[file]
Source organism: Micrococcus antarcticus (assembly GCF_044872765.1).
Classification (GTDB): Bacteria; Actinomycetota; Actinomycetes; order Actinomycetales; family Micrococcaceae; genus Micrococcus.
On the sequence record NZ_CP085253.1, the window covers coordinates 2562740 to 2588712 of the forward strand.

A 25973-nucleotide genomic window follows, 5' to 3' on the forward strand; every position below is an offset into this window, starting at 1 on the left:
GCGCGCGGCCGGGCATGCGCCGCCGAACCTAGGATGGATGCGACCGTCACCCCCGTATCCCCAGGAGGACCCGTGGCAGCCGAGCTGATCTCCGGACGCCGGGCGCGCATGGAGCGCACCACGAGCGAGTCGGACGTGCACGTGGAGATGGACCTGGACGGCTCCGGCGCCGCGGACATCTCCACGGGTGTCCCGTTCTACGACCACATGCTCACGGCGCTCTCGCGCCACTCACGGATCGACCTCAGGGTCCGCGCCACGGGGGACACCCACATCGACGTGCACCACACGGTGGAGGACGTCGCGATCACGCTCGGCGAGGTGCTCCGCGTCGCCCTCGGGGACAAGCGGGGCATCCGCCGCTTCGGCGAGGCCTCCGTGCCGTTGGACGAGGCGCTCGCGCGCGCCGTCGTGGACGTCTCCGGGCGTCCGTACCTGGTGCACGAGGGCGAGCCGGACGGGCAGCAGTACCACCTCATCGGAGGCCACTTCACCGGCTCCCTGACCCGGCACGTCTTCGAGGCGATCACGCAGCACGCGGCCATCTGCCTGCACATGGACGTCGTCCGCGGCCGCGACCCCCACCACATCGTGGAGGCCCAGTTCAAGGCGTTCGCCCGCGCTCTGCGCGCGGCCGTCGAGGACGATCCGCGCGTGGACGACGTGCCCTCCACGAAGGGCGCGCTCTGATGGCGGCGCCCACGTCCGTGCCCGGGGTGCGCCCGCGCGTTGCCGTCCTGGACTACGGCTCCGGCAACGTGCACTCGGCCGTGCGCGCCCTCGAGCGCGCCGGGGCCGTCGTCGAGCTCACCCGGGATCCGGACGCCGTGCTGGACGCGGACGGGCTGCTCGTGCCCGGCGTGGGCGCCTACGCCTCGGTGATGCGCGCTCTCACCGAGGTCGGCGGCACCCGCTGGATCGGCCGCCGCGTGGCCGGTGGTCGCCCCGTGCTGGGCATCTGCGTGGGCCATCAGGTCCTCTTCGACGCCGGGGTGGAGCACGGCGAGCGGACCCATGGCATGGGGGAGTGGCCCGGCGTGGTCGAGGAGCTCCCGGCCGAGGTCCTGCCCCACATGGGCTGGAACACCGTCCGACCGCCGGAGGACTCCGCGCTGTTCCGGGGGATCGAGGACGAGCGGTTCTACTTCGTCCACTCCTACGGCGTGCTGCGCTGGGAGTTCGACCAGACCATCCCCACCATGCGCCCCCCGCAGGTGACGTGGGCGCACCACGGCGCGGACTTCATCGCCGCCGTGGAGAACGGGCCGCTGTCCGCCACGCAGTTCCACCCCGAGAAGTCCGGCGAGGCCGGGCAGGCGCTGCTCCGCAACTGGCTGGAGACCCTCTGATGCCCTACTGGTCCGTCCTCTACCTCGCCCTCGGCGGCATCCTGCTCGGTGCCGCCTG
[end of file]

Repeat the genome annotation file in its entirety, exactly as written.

Source organism: Micrococcus antarcticus (assembly GCF_044872765.1).
Classification (GTDB): Bacteria; Actinomycetota; Actinomycetes; order Actinomycetales; family Micrococcaceae; genus Micrococcus.
On the sequence record NZ_CP085253.1, the window covers coordinates 2562740 to 2588712 of the forward strand.

A 25973-nucleotide genomic window follows, 5' to 3' on the forward strand; every position below is an offset into this window, starting at 1 on the left:
GCGCGCGGCCGGGCATGCGCCGCCGAACCTAGGATGGATGCGACCGTCACCCCCGTATCCCCAGGAGGACCCGTGGCAGCCGAGCTGATCTCCGGACGCCGGGCGCGCATGGAGCGCACCACGAGCGAGTCGGACGTGCACGTGGAGATGGACCTGGACGGCTCCGGCGCCGCGGACATCTCCACGGGTGTCCCGTTCTACGACCACATGCTCACGGCGCTCTCGCGCCACTCACGGATCGACCTCAGGGTCCGCGCCACGGGGGACACCCACATCGACGTGCACCACACGGTGGAGGACGTCGCGATCACGCTCGGCGAGGTGCTCCGCGTCGCCCTCGGGGACAAGCGGGGCATCCGCCGCTTCGGCGAGGCCTCCGTGCCGTTGGACGAGGCGCTCGCGCGCGCCGTCGTGGACGTCTCCGGGCGTCCGTACCTGGTGCACGAGGGCGAGCCGGACGGGCAGCAGTACCACCTCATCGGAGGCCACTTCACCGGCTCCCTGACCCGGCACGTCTTCGAGGCGATCACGCAGCACGCGGCCATCTGCCTGCACATGGACGTCGTCCGCGGCCGCGACCCCCACCACATCGTGGAGGCCCAGTTCAAGGCGTTCGCCCGCGCTCTGCGCGCGGCCGTCGAGGACGATCCGCGCGTGGACGACGTGCCCTCCACGAAGGGCGCGCTCTGATGGCGGCGCCCACGTCCGTGCCCGGGGTGCGCCCGCGCGTTGCCGTCCTGGACTACGGCTCCGGCAACGTGCACTCGGCCGTGCGCGCCCTCGAGCGCGCCGGGGCCGTCGTCGAGCTCACCCGGGATCCGGACGCCGTGCTGGACGCGGACGGGCTGCTCGTGCCCGGCGTGGGCGCCTACGCCTCGGTGATGCGCGCTCTCACCGAGGTCGGCGGCACCCGCTGGATCGGCCGCCGCGTGGCCGGTGGTCGCCCCGTGCTGGGCATCTGCGTGGGCCATCAGGTCCTCTTCGACGCCGGGGTGGAGCACGGCGAGCGGACCCATGGCATGGGGGAGTGGCCCGGCGTGGTCGAGGAGCTCCCGGCCGAGGTCCTGCCCCACATGGGCTGGAACACCGTCCGACCGCCGGAGGACTCCGCGCTGTTCCGGGGGATCGAGGACGAGCGGTTCTACTTCGTCCACTCCTACGGCGTGCTGCGCTGGGAGTTCGACCAGACCATCCCCACCATGCGCCCCCCGCAGGTGACGTGGGCGCACCACGGCGCGGACTTCATCGCCGCCGTGGAGAACGGGCCGCTGTCCGCCACGCAGTTCCACCCCGAGAAGTCCGGCGAGGCCGGGCAGGCGCTGCTCCGCAACTGGCTGGAGACCCTCTGATGCCCTACTGGTCCGTCCTCTACCTCGCCCTCGGCGGCATCCTGCTCGGTGCCGCCTG